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Stripes are clearly visible in this shot from a September River Bandits game at Modern Woodmen Park, Davenport. Bandits shortstop Trey Dawson made a catch and an out against the Peoria Chiefs, and the Bandits won 2-1 on a walk-off single in the ninth inning.

Professional baseball is done for the year, but you likely remember the crazy designs on the fields and may be wondering how they are made.

The light and dark green shadings on turf are the result of bending grass in different directions during the mowing process, according to the Oct. 22  Sustainable, Secure Food blog by Adam Thoms, of Iowa State University, Ames.

“Mowers that make the best mowing pattern will have a solid roller that helps bend the grass," he writes. "Laying turfgrass in different directions determines how the light will reflect off of it. Turfgrass blades lying toward you look dark. Those lying away from you look lighter in color,” Thoms explains.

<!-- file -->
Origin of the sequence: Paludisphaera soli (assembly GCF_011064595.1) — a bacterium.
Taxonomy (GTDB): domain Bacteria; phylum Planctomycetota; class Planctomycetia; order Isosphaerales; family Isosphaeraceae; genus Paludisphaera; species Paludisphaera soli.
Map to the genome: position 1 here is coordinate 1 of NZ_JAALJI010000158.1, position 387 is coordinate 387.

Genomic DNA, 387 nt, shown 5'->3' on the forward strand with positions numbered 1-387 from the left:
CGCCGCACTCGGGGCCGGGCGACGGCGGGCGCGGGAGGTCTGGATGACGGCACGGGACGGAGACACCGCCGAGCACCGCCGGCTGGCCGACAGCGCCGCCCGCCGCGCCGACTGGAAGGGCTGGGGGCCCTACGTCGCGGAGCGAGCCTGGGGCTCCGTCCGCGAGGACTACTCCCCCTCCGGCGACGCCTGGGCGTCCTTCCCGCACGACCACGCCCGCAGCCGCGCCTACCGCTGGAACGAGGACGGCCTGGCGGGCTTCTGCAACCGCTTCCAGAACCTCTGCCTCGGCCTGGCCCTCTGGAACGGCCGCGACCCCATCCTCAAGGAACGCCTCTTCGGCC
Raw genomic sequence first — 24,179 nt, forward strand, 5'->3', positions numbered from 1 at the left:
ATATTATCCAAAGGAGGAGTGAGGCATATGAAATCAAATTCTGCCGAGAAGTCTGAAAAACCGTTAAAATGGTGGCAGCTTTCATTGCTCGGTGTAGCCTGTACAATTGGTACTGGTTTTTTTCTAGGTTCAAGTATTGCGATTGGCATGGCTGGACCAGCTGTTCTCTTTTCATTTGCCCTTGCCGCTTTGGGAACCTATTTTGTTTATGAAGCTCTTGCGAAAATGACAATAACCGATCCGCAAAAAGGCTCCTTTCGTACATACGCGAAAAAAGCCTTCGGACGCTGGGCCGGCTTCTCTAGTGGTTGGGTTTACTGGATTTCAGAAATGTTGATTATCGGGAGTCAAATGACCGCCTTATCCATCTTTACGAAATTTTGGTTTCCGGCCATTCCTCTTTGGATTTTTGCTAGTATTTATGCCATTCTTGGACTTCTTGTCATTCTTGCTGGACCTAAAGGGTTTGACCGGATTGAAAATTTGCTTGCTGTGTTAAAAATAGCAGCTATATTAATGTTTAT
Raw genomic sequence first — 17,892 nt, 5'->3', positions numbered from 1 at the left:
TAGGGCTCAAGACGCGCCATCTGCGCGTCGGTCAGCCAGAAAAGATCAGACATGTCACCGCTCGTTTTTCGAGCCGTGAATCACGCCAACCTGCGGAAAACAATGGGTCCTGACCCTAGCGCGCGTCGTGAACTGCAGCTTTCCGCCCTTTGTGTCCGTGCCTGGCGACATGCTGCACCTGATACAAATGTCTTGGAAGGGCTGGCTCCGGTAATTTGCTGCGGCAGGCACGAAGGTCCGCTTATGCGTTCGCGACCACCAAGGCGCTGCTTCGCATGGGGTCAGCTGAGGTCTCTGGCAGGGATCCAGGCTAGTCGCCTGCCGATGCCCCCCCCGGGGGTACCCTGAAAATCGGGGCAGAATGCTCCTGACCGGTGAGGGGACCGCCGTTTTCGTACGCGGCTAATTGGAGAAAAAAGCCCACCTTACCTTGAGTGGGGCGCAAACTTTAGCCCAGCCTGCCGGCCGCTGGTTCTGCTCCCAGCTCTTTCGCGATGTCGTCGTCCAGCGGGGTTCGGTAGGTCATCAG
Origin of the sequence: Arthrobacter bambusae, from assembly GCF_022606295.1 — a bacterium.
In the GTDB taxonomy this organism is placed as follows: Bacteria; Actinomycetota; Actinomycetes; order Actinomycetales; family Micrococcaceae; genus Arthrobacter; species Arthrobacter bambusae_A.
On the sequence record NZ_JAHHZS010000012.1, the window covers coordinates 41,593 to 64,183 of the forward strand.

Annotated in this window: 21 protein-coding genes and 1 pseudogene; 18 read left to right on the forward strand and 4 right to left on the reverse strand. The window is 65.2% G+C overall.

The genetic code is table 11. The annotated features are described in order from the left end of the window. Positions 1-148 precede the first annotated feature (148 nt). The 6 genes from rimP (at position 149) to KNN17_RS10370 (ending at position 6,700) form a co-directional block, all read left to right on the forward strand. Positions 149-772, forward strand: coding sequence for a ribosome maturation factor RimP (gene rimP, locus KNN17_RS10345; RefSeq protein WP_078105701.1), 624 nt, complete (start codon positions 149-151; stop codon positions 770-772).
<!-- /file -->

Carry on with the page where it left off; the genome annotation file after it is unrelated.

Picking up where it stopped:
The home lawn enthusiast may be surprised to find the variety of equipment available to professional turf teams:

• A solid roller will help bend the grass in broad designs.

• Brooms can create intricate designs.

• Blasts of water can lay the grass down for detail.

• Streams of air, controlled by software, can create patterns in both directions at once.

For the baseball crews, there are additional practical matters to consider, such as clear foul lines.

“The mowing pattern of cool-season turfgrasses should always be parallel to the lines painted on the field to avoid the lines appearing wavy,” Thoms writes. “Some mowers now have global positioning systems (GPS) on them to help with creating these mowing patterns and to make sure the lines they are producing are straight.”

To read the complete blog, visit Sustainable, Secure Food at

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